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SERMON XI.

Ephesians ii. 18.

Through him we both have access by one spirit unto

the father.

THE course of our inquiry has led us now to trace the great outline of a christian life, beginning with justification through faith in the saviour, and continued through sanctification by the influence of the holy ghost. In the course of our remarks on the doctrine of justification some reasons were pointed out for holding, if it can be proved, the deity of the son of God; and in considering the doctrine of sanctification we have found similar cause for receiving the deity of the holy ghost. Yet the unity of the Godhead had been already established; and the result of the whole inquiry would lead us at once to the mysterious doctrine of a trinity in the unity of the divine nature.

Nevertheless this is a tenet, far too important to be established incidentally in the course of a discussion upon other subjects. It demands and deserves a separate investigation. I propose therefore to lay before you this morning some of the direct scriptural proofs, by which it may be made to appear, that our previous inferences upon this subject are not unwarranted by the word of God : and may the grace of our lord, Jesus Christ, and the love of God, and the fellowship of the holy ghost be with us, to guide us unto the knowledge of his truth, and draw us near to himself!

We are now proceeding, my brethren, to the consideration of a mysterious doctrine, which we learn from scripture alone. An impartial view of nature might teach us, that there is but one God.

But scripture adds to this truth what divine revelation only could make known, that in the unity of this Godhead there are three persons of one substance, power, and eternity, the father, the son, and the holy ghost.

It is necessary therefore, before we examine the proofs of this mystery, that we should entertain a profound reverence for the holy volume, and be ready to believe every assertion, contained in it, merely because it is found there. The authenticity and the genuineness of its several parts have already been discussed by us; and, though the examination has been necessarily brief, I trust the result has been satisfactory. If any one however should doubt concerning any part of it, he should be careful to satisfy that doubt, before he pretends to investigate the evidence of a truth, which rests altogether upon its sole authority.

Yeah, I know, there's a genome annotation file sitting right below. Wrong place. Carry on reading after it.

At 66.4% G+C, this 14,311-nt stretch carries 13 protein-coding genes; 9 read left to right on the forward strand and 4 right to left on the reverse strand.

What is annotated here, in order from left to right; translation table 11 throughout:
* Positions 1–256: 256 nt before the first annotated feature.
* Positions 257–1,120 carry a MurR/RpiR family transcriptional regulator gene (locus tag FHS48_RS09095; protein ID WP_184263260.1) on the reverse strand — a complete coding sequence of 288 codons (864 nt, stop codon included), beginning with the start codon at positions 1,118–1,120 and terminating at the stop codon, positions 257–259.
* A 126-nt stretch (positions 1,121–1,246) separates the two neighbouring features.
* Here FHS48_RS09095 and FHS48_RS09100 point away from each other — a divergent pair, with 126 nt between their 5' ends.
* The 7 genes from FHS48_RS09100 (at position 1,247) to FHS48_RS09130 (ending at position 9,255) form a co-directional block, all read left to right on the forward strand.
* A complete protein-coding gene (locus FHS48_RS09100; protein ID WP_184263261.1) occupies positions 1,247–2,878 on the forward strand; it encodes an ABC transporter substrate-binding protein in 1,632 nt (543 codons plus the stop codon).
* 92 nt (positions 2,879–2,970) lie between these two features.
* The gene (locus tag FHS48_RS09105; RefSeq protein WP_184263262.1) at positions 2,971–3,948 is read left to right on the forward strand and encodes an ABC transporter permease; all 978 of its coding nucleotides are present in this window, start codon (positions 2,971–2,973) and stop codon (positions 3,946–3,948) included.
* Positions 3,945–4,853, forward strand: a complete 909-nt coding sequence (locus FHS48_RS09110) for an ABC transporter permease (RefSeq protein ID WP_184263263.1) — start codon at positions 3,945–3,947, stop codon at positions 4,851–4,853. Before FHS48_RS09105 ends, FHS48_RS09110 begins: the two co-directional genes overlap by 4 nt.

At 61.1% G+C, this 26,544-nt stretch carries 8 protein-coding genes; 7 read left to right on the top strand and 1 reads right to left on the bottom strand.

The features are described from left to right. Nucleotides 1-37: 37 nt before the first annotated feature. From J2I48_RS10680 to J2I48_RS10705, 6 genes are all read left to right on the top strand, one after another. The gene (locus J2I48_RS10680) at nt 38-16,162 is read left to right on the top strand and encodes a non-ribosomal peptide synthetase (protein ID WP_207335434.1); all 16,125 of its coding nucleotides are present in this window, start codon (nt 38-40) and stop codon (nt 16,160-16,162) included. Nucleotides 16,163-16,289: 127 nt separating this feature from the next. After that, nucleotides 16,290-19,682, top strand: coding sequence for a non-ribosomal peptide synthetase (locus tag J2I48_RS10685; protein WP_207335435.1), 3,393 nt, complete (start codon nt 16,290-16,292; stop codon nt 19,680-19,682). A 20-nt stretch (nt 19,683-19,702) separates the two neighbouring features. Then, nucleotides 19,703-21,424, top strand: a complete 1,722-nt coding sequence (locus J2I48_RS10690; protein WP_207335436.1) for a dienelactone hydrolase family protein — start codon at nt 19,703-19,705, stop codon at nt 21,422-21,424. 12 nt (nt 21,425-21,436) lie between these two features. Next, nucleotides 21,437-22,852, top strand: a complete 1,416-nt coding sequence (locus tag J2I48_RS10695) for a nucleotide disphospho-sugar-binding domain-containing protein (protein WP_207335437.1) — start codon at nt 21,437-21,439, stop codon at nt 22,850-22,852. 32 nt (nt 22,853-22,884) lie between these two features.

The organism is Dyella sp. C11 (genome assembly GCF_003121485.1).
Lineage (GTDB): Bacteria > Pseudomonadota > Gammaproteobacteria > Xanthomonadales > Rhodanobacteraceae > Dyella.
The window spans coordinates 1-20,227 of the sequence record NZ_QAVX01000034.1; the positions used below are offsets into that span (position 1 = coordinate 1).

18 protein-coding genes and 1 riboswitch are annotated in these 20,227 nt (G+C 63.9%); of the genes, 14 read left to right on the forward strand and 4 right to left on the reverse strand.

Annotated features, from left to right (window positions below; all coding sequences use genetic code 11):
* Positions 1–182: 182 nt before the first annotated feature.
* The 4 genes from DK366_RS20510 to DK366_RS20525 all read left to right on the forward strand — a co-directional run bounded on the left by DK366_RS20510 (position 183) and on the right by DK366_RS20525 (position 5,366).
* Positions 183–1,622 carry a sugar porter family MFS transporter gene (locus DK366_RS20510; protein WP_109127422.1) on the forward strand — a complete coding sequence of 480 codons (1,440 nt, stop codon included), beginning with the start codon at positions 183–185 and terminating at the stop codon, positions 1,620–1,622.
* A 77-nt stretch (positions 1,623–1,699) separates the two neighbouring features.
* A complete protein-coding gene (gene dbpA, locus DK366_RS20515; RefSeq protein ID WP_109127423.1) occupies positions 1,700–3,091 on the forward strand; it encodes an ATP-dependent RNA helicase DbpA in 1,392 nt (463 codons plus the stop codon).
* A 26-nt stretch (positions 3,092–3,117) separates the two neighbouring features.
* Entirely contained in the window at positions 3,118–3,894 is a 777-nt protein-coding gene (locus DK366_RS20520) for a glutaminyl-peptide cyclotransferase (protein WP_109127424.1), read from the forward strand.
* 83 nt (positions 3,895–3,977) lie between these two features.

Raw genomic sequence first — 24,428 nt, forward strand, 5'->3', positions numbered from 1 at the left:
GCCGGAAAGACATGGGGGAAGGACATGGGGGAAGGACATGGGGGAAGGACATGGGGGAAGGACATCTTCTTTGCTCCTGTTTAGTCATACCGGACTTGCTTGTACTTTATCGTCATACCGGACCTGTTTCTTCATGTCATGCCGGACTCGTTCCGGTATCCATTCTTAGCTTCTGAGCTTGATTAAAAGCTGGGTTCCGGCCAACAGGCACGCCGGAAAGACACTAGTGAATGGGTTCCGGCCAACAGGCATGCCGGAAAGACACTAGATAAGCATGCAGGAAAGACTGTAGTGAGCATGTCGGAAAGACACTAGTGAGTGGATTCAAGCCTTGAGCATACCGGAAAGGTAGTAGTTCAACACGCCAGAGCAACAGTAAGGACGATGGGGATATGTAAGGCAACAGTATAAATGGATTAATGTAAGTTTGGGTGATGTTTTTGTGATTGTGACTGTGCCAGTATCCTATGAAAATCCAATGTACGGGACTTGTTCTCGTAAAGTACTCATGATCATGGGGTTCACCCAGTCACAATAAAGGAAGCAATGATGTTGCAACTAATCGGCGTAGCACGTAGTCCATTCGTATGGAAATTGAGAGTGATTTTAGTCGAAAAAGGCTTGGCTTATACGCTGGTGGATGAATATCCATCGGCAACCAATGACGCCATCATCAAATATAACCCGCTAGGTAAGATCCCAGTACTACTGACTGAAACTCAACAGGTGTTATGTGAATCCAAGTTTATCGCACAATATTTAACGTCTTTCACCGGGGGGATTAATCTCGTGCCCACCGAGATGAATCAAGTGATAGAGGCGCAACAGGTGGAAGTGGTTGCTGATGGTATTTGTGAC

However, without embarking a second time upon this inquiry, I may be permitted to repeat, that the single fact of the resurrection of Christ, circumstanced as it was, is sufficient to give credibility to all his assertions, even to that, which declared him to be one with the father. God however is revealed to us not only by the words of Christ, but in the whole of the bible: and, if that inspired book reveal him to us in his own absolute perfections, it would be idle and unreasonable not to be prepared to expect, that we shall find in it many things, which are at variance with our preconceived notions : for how should a weak, uninstructed mortal conceive aright of deity? There must be many mysteries in infinity, which transcend our poor apprehensions: and hence, were a revelation of him offered to our notice, which contained nothing in it mysterious or surprising, that very circumstance would be a presumption against its truth.

Let us therefore not be startled or shocked at the word, mystery, but examine candidly, what ground there is in scripture for receiving the doctrine of a trinity in the divine unity! and let us do this with the greater earnestness, because it is a matter of prime importance in religion, that we should entertain right notions of God!

The first argument to be adduced upon this subject requires a slight knowledge of the first elements of grammar. It requires nothing more than this. But its force will be at once felt by all, who are acquainted with the most

ordinary principles of construction in language. To such persons it cannot but appear a very remarkable fact, when they are told, that the very name of God in the original Hebrew, which is the language of the old testament, indicates a plurality in his nature; for it is a plural noun: and it indicates moreover an unity in that plurality; for it constantly agrees with singular adjectives and verbs. Nor was this occasioned by any idiom of the language. It is a peculiarity, which occurs in no other instance, and which was not necessary in this ; for there is a singular number to the noun in question, which is occasionally used, as if to shew, that the plural form, when it occurs, is adopted purely by design: and so convinced were the Hebrew doctors of some mystery, concealed under this peculiar phraseology, that some of them had actually, before the coming of our saviour, deduced the doctrine we are now considering from the obscure hints of it, which are scattered throughout the old testament.

But the peculiarity of scriptural phraseology is not confined to the name of God. The language, occasionally ascribed to him, justifies

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